Scientists have found another piece to the puzzle of how echolocation evolved in bats, moving closer to solving a decades-old evolutionary mystery.
All bats, except the fruit bats of the Pteropodidae family (also called flying foxes), can “echolocate” using high-pitched sounds to navigate at night.
An international study led by us, published on March 5, 2021 in Current biology, has shown how sophisticated echolocation ability not only evolved multiple times in bat groups, but also never evolved into fruit bats.
The remarkable sounds of bats
To navigate using echolocation, bats make high-frequency calls in their larynx (voice box) and emit them through their nose or mouth. These calls, usually made at frequencies higher than humans can hear, echo off objects and bounce back.
From this feedback, bats can extract information about the spatial and textural properties of their environment.
For three decades, scientists have tried to understand how echolocation evolved in bats and why this adaptation did not spread to fruit bats. So far, they have struggled to reach consensus.
Some evolutionary biologists think that fruit bats were once able to echolocate like their modern counterparts, but at some point they lost this ability. Others propose that fruit bats never acquired this trait in the first place and that it evolved several times in different bat groups.
Embryos help unravel an evolutionary mystery
Discovering the history of the echolocation of bats has always been a difficult task. There are more than 1,400 species of bats, representing about a quarter of all mammalian species on Earth. As such, they come in a remarkable range.
However, bat fossils are remarkably rare and fragmented. Scientists lack the specimens needed to piece together the 65-million-year-old evolutionary history of bats.
Furthermore, the genetic information of bat species that are echolocated today has done little to help us understand how the sonar-like system actually works.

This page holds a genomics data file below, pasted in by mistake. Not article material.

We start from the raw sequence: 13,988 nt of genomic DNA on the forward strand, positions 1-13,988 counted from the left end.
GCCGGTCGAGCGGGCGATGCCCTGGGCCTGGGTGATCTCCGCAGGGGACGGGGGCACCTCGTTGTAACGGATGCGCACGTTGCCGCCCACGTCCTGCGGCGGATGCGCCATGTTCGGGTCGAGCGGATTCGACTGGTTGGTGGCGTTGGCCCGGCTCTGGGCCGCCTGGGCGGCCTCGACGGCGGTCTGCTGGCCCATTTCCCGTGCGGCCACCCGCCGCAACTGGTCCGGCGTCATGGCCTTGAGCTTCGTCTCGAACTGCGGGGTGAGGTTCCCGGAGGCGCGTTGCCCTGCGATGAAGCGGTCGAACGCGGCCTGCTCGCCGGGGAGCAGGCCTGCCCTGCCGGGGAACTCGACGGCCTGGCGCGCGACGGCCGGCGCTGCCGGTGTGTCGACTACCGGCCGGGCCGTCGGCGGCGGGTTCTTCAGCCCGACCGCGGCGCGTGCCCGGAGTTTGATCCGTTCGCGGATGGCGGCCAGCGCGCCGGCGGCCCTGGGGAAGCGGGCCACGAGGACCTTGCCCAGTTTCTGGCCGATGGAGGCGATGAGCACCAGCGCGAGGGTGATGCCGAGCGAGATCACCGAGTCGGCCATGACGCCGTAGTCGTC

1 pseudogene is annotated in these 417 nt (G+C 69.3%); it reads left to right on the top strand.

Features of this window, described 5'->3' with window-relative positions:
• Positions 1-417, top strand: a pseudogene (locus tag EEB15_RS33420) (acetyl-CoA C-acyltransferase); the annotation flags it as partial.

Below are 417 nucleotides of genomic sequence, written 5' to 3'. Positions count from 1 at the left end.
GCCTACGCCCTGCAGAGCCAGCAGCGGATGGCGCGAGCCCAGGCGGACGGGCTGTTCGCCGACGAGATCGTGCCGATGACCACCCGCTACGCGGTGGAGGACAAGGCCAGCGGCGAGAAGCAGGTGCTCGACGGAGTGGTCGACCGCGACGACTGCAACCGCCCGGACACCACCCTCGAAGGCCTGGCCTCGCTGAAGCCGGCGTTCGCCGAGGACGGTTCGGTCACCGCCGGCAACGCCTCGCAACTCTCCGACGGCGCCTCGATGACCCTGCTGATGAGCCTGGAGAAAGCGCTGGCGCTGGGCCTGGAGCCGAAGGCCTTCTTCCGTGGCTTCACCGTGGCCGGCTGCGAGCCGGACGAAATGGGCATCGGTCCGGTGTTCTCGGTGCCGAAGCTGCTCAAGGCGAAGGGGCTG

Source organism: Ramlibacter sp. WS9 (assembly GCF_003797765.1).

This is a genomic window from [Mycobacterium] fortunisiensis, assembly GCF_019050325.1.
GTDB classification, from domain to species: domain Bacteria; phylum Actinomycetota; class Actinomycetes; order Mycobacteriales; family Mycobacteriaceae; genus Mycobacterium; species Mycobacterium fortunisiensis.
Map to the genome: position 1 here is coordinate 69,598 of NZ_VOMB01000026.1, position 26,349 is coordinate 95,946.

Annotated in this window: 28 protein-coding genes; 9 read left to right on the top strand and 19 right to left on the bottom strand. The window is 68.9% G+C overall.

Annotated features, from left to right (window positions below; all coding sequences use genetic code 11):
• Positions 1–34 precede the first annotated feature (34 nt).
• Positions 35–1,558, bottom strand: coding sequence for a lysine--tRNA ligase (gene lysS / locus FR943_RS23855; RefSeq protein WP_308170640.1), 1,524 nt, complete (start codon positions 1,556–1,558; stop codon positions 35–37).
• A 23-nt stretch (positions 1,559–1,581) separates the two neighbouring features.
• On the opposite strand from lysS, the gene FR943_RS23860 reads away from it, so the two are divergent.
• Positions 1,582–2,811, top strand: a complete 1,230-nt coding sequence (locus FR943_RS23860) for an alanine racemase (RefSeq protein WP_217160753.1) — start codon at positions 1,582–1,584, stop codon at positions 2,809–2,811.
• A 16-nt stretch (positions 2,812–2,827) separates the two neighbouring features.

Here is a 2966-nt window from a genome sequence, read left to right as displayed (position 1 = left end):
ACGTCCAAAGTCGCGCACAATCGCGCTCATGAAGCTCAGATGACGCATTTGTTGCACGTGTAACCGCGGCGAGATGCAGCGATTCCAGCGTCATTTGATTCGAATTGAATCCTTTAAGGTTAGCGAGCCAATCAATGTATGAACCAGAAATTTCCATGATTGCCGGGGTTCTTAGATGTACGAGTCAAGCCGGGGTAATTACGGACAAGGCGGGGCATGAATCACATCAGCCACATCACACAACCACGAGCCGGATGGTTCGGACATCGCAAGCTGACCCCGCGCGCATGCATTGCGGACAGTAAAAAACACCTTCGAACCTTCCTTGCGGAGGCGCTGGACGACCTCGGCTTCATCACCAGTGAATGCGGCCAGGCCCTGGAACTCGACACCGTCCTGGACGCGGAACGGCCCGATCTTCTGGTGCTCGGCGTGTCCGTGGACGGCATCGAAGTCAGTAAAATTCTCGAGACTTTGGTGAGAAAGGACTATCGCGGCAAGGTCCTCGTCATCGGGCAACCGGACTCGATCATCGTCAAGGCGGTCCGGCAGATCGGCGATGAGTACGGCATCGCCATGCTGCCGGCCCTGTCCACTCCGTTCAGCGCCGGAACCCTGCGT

We take a different approach. Rather than focus on the genes or fossils of bats, we examine the early development of the bones of the ear and throat.
Evolutionary studies have shown that if a group of species ends up losing a trait that their ancestors possessed, not all aspects of the trait are completely lost. Instead, the trait often begins to develop early in life, but does not progress.
So if echolocation were present in the common ancestor of all bats, we would expect modern fruit bats to show some developmental trace of this in their ear and throat development.
Our research group, which included biologists from the City University of Hong Kong, the University of Tokyo, and the Vietnam Academy of Science and Technology, studied hundreds of bat embryo samples from around the world.
We use a modern imaging method to digitally reconstruct the soft tissue structure of embryos in microscopic detail. We compared fruit bats with echolocator bats and also with non-echolocator mammals, such as mice.
Our analysis revealed that fruit bats were indistinguishable from non-echolocating mammals in all aspects of early ear bone development.
There were also no characteristics that were similar to those observed in bats that have a sophisticated echolocation ability. In other words, there was no evidence to suggest that fruit bats had ever been able to echolocate.
This raised several questions for us. Does this mean that the common ancestor of all bats did not have the echolocation abilities that are granted to future bats? This is one possibility.
Alternatively, this common ancestor could have had only a very primitive version of echolocation. If so, it may have looked and sounded surprisingly different than what we see in today’s sophisticated echolocators.
Unfortunately, we cannot know for sure which one is correct. Pteropodids have the most incomplete fossil record of all bat lineages, so we can’t study how their ear bones changed over time.
Confirming previous theories
Our team also found that the two main groups of sophisticated bat echolocators, Rhinolophoidea and Yangochiroptera, have different patterns of ear and throat development from each other. This suggests that they developed their sonar independently.
This conclusion also fits with the latest insights from bat genome sequencing, which indicate that if the ancestor of all bats was echolocated, it was probably some kind of primitive echolocation, not the clever laryngeal echolocation found in modern bats.
The next step will be to combine the insights from developmental analysis with genomic data from bats.
By studying how hearing-related genes in bats are expressed during early development, we could find out if fruit bats completely obliterated a primitive echolocation system present in an ancestor, or if it was ever there.
Camilo López-Aguirre, PhD Candidate, UNSW and Laura AB Wilson, Senior Lecturer, Australian National University.
This article has been republished from The Conversation under a Creative Commons license. Read the original article.